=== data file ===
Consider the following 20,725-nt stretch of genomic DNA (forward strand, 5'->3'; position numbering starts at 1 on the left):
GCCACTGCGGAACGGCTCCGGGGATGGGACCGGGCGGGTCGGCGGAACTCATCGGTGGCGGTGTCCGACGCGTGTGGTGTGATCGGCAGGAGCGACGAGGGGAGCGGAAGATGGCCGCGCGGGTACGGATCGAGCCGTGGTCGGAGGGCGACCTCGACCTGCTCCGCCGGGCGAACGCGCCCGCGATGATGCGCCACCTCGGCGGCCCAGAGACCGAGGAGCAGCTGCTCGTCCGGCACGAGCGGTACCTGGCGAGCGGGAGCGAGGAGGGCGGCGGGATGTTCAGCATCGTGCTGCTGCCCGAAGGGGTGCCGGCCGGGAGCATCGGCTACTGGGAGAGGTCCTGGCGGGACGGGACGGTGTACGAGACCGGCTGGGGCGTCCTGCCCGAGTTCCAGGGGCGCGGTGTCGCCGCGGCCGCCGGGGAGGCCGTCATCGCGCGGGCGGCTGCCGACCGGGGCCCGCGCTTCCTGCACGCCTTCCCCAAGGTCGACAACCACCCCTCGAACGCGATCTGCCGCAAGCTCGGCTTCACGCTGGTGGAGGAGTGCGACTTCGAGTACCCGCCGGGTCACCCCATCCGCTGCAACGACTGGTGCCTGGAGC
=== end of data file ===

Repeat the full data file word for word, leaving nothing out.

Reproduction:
Consider the following 20,725-nt stretch of genomic DNA (forward strand, 5'->3'; position numbering starts at 1 on the left):
GCCACTGCGGAACGGCTCCGGGGATGGGACCGGGCGGGTCGGCGGAACTCATCGGTGGCGGTGTCCGACGCGTGTGGTGTGATCGGCAGGAGCGACGAGGGGAGCGGAAGATGGCCGCGCGGGTACGGATCGAGCCGTGGTCGGAGGGCGACCTCGACCTGCTCCGCCGGGCGAACGCGCCCGCGATGATGCGCCACCTCGGCGGCCCAGAGACCGAGGAGCAGCTGCTCGTCCGGCACGAGCGGTACCTGGCGAGCGGGAGCGAGGAGGGCGGCGGGATGTTCAGCATCGTGCTGCTGCCCGAAGGGGTGCCGGCCGGGAGCATCGGCTACTGGGAGAGGTCCTGGCGGGACGGGACGGTGTACGAGACCGGCTGGGGCGTCCTGCCCGAGTTCCAGGGGCGCGGTGTCGCCGCGGCCGCCGGGGAGGCCGTCATCGCGCGGGCGGCTGCCGACCGGGGCCCGCGCTTCCTGCACGCCTTCCCCAAGGTCGACAACCACCCCTCGAACGCGATCTGCCGCAAGCTCGGCTTCACGCTGGTGGAGGAGTGCGACTTCGAGTACCCGCCGGGTCACCCCATCCGCTGCAACGACTGGTGCCTGGAGC